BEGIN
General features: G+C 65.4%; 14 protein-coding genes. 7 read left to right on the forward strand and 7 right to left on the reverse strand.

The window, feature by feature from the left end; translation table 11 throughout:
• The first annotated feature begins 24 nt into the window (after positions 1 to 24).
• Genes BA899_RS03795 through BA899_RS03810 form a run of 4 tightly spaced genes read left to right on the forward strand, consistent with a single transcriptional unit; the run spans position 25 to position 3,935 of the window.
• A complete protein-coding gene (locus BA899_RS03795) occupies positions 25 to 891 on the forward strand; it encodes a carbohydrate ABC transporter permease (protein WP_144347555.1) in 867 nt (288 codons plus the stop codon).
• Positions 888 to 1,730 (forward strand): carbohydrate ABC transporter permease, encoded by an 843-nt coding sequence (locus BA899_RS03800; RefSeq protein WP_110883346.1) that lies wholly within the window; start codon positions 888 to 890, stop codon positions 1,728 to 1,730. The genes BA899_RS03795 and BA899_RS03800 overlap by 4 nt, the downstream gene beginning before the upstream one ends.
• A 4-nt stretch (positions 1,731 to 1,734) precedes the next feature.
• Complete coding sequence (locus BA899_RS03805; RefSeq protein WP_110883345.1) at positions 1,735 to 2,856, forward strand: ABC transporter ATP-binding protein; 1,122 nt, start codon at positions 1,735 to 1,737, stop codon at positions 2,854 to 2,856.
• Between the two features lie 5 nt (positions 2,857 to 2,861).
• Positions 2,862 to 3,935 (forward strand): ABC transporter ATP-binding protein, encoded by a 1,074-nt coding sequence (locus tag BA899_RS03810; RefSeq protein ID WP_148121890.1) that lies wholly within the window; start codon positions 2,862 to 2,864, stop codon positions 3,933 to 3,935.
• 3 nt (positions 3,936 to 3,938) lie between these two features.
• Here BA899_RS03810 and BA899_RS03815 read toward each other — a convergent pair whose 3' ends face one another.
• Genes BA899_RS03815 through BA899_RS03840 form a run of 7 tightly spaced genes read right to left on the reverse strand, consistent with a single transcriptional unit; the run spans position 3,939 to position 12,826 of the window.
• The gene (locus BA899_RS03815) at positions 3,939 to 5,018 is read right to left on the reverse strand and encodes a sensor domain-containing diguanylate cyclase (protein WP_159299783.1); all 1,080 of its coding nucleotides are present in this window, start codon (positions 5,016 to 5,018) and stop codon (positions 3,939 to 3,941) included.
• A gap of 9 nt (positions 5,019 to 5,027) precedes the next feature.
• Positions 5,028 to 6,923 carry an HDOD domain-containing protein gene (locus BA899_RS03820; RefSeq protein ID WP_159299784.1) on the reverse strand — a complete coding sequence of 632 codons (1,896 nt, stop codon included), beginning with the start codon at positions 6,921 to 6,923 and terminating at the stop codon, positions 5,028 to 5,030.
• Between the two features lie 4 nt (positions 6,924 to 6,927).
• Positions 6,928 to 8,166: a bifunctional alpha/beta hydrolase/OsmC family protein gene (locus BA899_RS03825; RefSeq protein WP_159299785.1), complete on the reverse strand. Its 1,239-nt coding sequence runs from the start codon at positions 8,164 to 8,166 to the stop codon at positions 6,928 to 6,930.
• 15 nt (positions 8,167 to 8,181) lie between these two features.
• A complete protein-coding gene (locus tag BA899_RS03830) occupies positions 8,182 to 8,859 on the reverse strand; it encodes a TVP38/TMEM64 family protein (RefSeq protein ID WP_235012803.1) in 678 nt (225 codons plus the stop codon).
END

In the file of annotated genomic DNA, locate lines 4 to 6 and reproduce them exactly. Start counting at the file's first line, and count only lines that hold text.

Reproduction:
• Genes BA899_RS03795 through BA899_RS03810 form a run of 4 tightly spaced genes read left to right on the forward strand, consistent with a single transcriptional unit; the run spans position 25 to position 3,935 of the window.
• A complete protein-coding gene (locus BA899_RS03795) occupies positions 25 to 891 on the forward strand; it encodes a carbohydrate ABC transporter permease (protein WP_144347555.1) in 867 nt (288 codons plus the stop codon).
• Positions 888 to 1,730 (forward strand): carbohydrate ABC transporter permease, encoded by an 843-nt coding sequence (locus BA899_RS03800; RefSeq protein WP_110883346.1) that lies wholly within the window; start codon positions 888 to 890, stop codon positions 1,728 to 1,730. The genes BA899_RS03795 and BA899_RS03800 overlap by 4 nt, the downstream gene beginning before the upstream one ends.